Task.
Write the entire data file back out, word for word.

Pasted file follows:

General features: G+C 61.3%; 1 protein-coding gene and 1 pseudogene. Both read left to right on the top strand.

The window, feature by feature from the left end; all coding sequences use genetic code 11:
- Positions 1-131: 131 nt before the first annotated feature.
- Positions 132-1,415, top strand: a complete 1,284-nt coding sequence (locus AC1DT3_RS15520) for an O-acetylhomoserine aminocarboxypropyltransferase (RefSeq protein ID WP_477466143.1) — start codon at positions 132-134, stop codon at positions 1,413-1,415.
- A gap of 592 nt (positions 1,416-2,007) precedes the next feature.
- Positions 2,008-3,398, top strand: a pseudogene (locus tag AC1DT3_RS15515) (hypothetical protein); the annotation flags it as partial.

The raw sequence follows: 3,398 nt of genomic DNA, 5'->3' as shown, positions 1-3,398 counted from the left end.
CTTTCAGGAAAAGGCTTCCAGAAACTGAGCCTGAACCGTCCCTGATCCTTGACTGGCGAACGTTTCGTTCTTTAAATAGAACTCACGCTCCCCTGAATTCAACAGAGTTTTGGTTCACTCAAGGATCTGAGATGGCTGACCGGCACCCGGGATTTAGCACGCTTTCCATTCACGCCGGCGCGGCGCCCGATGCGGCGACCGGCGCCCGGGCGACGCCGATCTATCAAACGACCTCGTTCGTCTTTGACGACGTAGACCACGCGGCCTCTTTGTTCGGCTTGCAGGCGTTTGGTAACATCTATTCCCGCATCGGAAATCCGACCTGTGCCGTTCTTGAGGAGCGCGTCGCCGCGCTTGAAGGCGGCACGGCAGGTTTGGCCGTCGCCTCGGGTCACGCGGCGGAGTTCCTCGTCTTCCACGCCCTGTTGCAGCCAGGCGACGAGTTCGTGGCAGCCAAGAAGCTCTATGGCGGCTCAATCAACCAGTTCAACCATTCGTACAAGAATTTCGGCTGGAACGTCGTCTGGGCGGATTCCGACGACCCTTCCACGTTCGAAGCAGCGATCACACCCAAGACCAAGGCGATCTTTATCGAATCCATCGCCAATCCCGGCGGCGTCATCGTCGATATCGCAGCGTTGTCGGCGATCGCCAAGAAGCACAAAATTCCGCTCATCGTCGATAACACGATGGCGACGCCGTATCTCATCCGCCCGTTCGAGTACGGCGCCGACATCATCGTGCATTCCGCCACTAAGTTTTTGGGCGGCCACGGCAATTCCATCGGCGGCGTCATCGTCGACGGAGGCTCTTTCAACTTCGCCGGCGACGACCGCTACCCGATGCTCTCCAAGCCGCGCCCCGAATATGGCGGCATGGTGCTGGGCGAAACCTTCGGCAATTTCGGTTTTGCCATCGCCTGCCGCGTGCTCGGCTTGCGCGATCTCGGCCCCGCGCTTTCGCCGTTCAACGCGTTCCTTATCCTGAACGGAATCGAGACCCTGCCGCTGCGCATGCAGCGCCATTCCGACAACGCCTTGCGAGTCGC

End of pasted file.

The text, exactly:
General features: G+C 61.3%; 1 protein-coding gene and 1 pseudogene. Both read left to right on the top strand.

The window, feature by feature from the left end; all coding sequences use genetic code 11:
- Positions 1-131: 131 nt before the first annotated feature.
- Positions 132-1,415, top strand: a complete 1,284-nt coding sequence (locus AC1DT3_RS15520) for an O-acetylhomoserine aminocarboxypropyltransferase (RefSeq protein ID WP_477466143.1) — start codon at positions 132-134, stop codon at positions 1,413-1,415.
- A gap of 592 nt (positions 1,416-2,007) precedes the next feature.
- Positions 2,008-3,398, top strand: a pseudogene (locus tag AC1DT3_RS15515) (hypothetical protein); the annotation flags it as partial.

The raw sequence follows: 3,398 nt of genomic DNA, 5'->3' as shown, positions 1-3,398 counted from the left end.
CTTTCAGGAAAAGGCTTCCAGAAACTGAGCCTGAACCGTCCCTGATCCTTGACTGGCGAACGTTTCGTTCTTTAAATAGAACTCACGCTCCCCTGAATTCAACAGAGTTTTGGTTCACTCAAGGATCTGAGATGGCTGACCGGCACCCGGGATTTAGCACGCTTTCCATTCACGCCGGCGCGGCGCCCGATGCGGCGACCGGCGCCCGGGCGACGCCGATCTATCAAACGACCTCGTTCGTCTTTGACGACGTAGACCACGCGGCCTCTTTGTTCGGCTTGCAGGCGTTTGGTAACATCTATTCCCGCATCGGAAATCCGACCTGTGCCGTTCTTGAGGAGCGCGTCGCCGCGCTTGAAGGCGGCACGGCAGGTTTGGCCGTCGCCTCGGGTCACGCGGCGGAGTTCCTCGTCTTCCACGCCCTGTTGCAGCCAGGCGACGAGTTCGTGGCAGCCAAGAAGCTCTATGGCGGCTCAATCAACCAGTTCAACCATTCGTACAAGAATTTCGGCTGGAACGTCGTCTGGGCGGATTCCGACGACCCTTCCACGTTCGAAGCAGCGATCACACCCAAGACCAAGGCGATCTTTATCGAATCCATCGCCAATCCCGGCGGCGTCATCGTCGATATCGCAGCGTTGTCGGCGATCGCCAAGAAGCACAAAATTCCGCTCATCGTCGATAACACGATGGCGACGCCGTATCTCATCCGCCCGTTCGAGTACGGCGCCGACATCATCGTGCATTCCGCCACTAAGTTTTTGGGCGGCCACGGCAATTCCATCGGCGGCGTCATCGTCGACGGAGGCTCTTTCAACTTCGCCGGCGACGACCGCTACCCGATGCTCTCCAAGCCGCGCCCCGAATATGGCGGCATGGTGCTGGGCGAAACCTTCGGCAATTTCGGTTTTGCCATCGCCTGCCGCGTGCTCGGCTTGCGCGATCTCGGCCCCGCGCTTTCGCCGTTCAACGCGTTCCTTATCCTGAACGGAATCGAGACCCTGCCGCTGCGCATGCAGCGCCATTCCGACAACGCCTTGCGAGTCGC